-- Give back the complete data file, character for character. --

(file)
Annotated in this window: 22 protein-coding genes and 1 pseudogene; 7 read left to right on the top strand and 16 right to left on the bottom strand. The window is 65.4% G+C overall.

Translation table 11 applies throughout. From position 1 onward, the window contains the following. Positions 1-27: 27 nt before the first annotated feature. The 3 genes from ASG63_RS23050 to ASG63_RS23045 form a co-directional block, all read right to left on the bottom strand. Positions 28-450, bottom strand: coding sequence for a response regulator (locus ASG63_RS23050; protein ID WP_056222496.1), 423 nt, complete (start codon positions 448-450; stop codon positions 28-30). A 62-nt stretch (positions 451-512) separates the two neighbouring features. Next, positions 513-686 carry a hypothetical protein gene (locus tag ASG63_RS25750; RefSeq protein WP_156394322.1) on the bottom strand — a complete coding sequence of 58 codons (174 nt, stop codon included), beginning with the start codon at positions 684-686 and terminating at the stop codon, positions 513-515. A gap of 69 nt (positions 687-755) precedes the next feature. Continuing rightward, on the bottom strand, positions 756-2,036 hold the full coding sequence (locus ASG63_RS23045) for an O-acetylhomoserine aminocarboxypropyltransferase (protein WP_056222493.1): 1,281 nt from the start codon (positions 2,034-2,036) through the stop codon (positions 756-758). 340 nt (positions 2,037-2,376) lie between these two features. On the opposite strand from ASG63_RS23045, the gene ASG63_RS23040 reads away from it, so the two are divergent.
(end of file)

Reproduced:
Annotated in this window: 22 protein-coding genes and 1 pseudogene; 7 read left to right on the top strand and 16 right to left on the bottom strand. The window is 65.4% G+C overall.

Translation table 11 applies throughout. From position 1 onward, the window contains the following. Positions 1-27: 27 nt before the first annotated feature. The 3 genes from ASG63_RS23050 to ASG63_RS23045 form a co-directional block, all read right to left on the bottom strand. Positions 28-450, bottom strand: coding sequence for a response regulator (locus ASG63_RS23050; protein ID WP_056222496.1), 423 nt, complete (start codon positions 448-450; stop codon positions 28-30). A 62-nt stretch (positions 451-512) separates the two neighbouring features. Next, positions 513-686 carry a hypothetical protein gene (locus tag ASG63_RS25750; RefSeq protein WP_156394322.1) on the bottom strand — a complete coding sequence of 58 codons (174 nt, stop codon included), beginning with the start codon at positions 684-686 and terminating at the stop codon, positions 513-515. A gap of 69 nt (positions 687-755) precedes the next feature. Continuing rightward, on the bottom strand, positions 756-2,036 hold the full coding sequence (locus ASG63_RS23045) for an O-acetylhomoserine aminocarboxypropyltransferase (protein WP_056222493.1): 1,281 nt from the start codon (positions 2,034-2,036) through the stop codon (positions 756-758). 340 nt (positions 2,037-2,376) lie between these two features. On the opposite strand from ASG63_RS23045, the gene ASG63_RS23040 reads away from it, so the two are divergent.